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March 1968

Orthotopic Liver Homotransplantation: Coagulation and Hematologic Changes in the Pig

Author Affiliations

Bristol, England
From the departments of haematology (Dr. Blecher) and surgery (Drs. Terblanche and Peacock) and the Royal Infirmary (Dr. Blecher), Bristol, England. Dr. Terblanche is presently at the University of Cape Town Medical School, Cape Town, Republic of South Africa.

Arch Surg. 1968;96(3):331-339. doi:10.1001/archsurg.1968.01330210009003

MOST of the plasma factors responsible for blood coagulation are produced in the liver. It is therefore of interest to follow the maintenance or disruption of this function that occurs in the postoperative period following homotransplantation of a liver to a hepatectomized animal. Such studies provide a clinically useful measure of the protein synthesizing ability of the transplanted liver and also give further insight into the physiological role of this organ. The profile of the coagulative and fibrinolytic changes observed in the otherwise untreated recipient of a liver also provides a basis for the planning of future clinical management of human cases.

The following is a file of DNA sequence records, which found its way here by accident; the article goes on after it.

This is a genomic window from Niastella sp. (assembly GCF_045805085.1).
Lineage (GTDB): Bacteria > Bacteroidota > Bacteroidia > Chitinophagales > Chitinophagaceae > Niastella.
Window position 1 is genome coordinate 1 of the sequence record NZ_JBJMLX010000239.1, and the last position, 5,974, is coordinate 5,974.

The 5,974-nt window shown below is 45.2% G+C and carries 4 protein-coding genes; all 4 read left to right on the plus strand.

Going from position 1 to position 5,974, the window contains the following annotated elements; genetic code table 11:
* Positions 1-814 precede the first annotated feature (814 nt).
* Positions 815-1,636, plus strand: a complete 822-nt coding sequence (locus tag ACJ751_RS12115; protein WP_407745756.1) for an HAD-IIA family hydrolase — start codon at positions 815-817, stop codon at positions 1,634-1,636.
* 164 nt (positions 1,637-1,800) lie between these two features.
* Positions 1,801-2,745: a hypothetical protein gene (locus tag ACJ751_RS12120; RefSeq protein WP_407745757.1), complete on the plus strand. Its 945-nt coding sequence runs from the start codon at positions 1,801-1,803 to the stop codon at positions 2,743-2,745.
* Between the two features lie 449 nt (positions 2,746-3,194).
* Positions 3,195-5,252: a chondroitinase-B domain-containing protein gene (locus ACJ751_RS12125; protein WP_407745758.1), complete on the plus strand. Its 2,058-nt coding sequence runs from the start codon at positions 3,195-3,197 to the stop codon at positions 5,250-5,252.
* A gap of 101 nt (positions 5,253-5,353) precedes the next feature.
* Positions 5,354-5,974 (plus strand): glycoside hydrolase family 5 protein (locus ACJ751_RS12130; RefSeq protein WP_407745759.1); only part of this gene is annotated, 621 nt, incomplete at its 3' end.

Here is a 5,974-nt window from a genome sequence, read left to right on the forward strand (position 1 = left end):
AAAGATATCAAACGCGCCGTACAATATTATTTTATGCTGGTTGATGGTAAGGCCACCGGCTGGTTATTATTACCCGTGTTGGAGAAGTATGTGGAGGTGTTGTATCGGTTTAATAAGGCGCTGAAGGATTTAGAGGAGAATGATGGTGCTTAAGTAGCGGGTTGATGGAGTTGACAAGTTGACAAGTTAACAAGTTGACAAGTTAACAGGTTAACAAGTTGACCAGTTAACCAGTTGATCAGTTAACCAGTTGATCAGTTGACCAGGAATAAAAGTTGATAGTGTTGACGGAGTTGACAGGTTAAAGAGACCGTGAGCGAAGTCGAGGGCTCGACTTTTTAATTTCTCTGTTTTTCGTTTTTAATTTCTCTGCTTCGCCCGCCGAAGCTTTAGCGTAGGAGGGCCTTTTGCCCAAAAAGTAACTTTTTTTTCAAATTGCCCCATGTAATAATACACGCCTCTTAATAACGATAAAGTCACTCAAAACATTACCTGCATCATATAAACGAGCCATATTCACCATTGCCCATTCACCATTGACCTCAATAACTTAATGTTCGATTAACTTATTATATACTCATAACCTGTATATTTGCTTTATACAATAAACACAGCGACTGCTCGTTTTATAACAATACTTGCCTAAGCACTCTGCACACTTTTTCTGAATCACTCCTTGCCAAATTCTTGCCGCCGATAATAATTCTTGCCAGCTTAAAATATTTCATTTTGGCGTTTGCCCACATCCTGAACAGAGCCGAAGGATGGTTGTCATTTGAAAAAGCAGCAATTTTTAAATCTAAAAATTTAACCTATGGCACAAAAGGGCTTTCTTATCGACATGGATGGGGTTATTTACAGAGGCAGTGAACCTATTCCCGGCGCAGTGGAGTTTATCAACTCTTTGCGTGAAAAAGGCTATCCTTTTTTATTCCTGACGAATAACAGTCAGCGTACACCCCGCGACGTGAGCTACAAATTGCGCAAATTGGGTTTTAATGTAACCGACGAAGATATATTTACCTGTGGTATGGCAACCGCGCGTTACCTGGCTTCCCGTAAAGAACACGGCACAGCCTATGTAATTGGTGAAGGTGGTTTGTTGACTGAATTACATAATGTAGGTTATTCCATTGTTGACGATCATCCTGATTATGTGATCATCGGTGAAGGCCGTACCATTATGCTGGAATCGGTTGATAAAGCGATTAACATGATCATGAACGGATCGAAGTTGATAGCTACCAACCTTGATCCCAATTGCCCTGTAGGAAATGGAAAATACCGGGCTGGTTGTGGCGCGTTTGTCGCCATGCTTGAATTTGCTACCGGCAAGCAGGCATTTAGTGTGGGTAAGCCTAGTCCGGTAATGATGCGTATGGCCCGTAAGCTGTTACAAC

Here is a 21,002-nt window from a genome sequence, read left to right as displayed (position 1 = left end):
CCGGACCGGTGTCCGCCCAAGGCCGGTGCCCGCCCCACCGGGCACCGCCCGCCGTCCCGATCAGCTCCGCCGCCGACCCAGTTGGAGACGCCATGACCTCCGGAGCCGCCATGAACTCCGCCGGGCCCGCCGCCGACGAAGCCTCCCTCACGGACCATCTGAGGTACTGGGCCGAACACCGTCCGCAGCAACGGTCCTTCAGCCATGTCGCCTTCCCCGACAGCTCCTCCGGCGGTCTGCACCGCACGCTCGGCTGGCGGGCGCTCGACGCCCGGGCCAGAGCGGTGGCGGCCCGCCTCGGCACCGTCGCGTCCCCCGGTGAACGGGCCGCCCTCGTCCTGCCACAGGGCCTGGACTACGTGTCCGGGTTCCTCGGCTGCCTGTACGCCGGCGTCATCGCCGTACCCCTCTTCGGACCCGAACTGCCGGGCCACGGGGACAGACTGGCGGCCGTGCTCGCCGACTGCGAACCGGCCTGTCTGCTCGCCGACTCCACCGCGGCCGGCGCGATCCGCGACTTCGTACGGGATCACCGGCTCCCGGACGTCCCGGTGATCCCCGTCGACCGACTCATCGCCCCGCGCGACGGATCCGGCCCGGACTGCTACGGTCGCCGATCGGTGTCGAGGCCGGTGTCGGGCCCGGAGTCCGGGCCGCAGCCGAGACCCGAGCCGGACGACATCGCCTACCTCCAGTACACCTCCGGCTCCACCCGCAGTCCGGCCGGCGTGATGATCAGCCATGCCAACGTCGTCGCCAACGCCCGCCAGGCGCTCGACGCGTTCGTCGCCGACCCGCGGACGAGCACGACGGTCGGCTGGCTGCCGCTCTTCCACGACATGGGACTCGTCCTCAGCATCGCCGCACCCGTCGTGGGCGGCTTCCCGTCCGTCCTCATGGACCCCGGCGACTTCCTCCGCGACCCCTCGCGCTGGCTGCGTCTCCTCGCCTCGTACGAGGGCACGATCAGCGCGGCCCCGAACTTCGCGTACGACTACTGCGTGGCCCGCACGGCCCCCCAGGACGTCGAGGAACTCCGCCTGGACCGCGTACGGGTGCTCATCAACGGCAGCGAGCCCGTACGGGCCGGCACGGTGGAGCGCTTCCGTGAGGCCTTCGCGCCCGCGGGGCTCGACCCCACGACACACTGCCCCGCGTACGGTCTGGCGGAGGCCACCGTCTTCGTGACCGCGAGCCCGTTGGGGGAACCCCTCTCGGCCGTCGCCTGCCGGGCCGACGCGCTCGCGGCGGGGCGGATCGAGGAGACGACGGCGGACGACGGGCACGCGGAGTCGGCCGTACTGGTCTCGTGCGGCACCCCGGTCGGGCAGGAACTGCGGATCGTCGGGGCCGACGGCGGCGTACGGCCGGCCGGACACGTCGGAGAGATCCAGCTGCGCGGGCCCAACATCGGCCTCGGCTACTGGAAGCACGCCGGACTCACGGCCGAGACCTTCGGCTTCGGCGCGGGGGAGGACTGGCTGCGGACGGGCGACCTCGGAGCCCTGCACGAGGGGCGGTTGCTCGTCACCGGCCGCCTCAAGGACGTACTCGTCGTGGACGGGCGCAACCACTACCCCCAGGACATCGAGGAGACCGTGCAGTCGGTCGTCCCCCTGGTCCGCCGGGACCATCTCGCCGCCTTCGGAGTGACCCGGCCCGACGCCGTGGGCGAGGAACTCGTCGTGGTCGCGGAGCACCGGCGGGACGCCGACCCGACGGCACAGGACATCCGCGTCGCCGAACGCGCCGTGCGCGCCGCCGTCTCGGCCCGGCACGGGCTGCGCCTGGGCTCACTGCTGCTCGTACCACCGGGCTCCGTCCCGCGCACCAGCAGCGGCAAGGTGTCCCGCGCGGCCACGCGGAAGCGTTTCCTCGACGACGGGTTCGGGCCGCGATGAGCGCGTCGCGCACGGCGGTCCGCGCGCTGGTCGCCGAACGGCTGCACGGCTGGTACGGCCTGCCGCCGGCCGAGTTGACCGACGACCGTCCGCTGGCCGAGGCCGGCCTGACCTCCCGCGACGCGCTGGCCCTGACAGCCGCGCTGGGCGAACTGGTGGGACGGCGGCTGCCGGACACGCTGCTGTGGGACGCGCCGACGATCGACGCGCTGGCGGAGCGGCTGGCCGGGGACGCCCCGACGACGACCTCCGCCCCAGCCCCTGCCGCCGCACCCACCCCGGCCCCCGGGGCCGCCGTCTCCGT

Several groups of workers have studied these changes following liver transplantation in dogs (Starzl et al,1 Von Kaulla et al,2 Rutherford and Hardaway,3 and Stremple et al4) and in humans (Starzl et al1 and Von Kaulla et al2). Because of the absence